Review – Glashütte Original PanoMaticLunar, A Saxon Icon
The Glashütte Original PanoMaticLunar was originally presented in the early 2000s and its most recent update was unveiled in 2015. Since then, and together with its hand-wound sister the PanoReserve, it has become one of the icons of the brand. Straightforward, efficient with Saxonian poetry, it stands out with its clear graphics and elegant aesthetics. Today, we review this handsome complication watch, which perfectly defines the German School of Watchmaking and, more precisely, the DNA of Glashütte Original.
Watches made in Germany are often instantly recognizable for their functional, minimal design and for the appreciation of a long-lasting watchmaking tradition. Well, the Glashütte Original PanoMaticLunar is distinctly German, and quintessentially Saxon. The first thing to catch the eye is its meticulous design and an impression of mechanical integrity. Everything seems highly functional, yet despite its numerous indications, it looks balanced, perfectly structured and crafted with exacting precision. To soften this overall practical impression, the moon face indication brings a pretty touch of poetry.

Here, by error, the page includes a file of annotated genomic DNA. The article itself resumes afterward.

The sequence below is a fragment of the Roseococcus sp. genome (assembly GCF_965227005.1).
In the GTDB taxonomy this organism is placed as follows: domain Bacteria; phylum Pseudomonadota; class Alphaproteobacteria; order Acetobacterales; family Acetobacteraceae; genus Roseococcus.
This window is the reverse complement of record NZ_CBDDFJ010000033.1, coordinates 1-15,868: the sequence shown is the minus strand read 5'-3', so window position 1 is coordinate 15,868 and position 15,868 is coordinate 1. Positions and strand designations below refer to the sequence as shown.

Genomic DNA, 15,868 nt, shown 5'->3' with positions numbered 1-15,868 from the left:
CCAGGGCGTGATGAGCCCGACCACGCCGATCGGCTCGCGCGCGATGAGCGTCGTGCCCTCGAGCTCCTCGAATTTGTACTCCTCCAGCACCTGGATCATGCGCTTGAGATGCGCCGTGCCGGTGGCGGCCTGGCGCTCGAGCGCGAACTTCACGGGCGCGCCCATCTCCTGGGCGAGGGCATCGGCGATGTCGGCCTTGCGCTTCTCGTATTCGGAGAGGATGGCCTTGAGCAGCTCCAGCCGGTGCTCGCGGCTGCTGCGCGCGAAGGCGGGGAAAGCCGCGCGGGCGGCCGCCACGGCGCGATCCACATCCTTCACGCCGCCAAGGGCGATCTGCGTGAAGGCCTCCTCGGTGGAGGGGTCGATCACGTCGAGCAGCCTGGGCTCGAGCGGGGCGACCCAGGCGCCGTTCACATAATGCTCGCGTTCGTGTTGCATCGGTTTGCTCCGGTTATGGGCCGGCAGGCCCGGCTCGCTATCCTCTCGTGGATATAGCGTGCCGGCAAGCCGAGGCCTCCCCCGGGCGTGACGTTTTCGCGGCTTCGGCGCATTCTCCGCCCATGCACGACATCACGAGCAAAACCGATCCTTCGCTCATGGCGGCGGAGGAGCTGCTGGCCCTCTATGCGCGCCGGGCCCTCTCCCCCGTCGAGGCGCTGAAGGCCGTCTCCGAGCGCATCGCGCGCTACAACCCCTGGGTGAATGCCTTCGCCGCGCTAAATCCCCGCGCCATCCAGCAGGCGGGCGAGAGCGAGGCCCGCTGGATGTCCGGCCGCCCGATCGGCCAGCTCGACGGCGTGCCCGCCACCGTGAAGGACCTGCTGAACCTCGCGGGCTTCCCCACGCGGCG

The dial stands out with its clear graphic, decentralized layout and galvanic finish with stunning shades. This dial really needs to be experienced in the metal and in various light conditions, as it properly catches the ambient light and reflects it in various shades – from cold blue tones to warm yellow hues. Only galvanic treatments can provide this metallic but playful renders – which won’t be the case of a classical varnished or lacquered dial.
On the PanoMaticLunar, time indications are on one side and astronomic indication – moon and date – on the other. The sub-dials for the hours/minutes and seconds feature a fine concentric guilloche pattern (known as azurage for those eager to build their French watchmaking vocabulary). The elegant applied markers are highly legible. The graceful bevels framing the moon phase indicator and the large date window are a nice detail. Glashütte Original manufactures their own dials and these are indeed impeccable. The Alpha-type hands for the hours and minutes are blued steel and inlaid with luminescent material.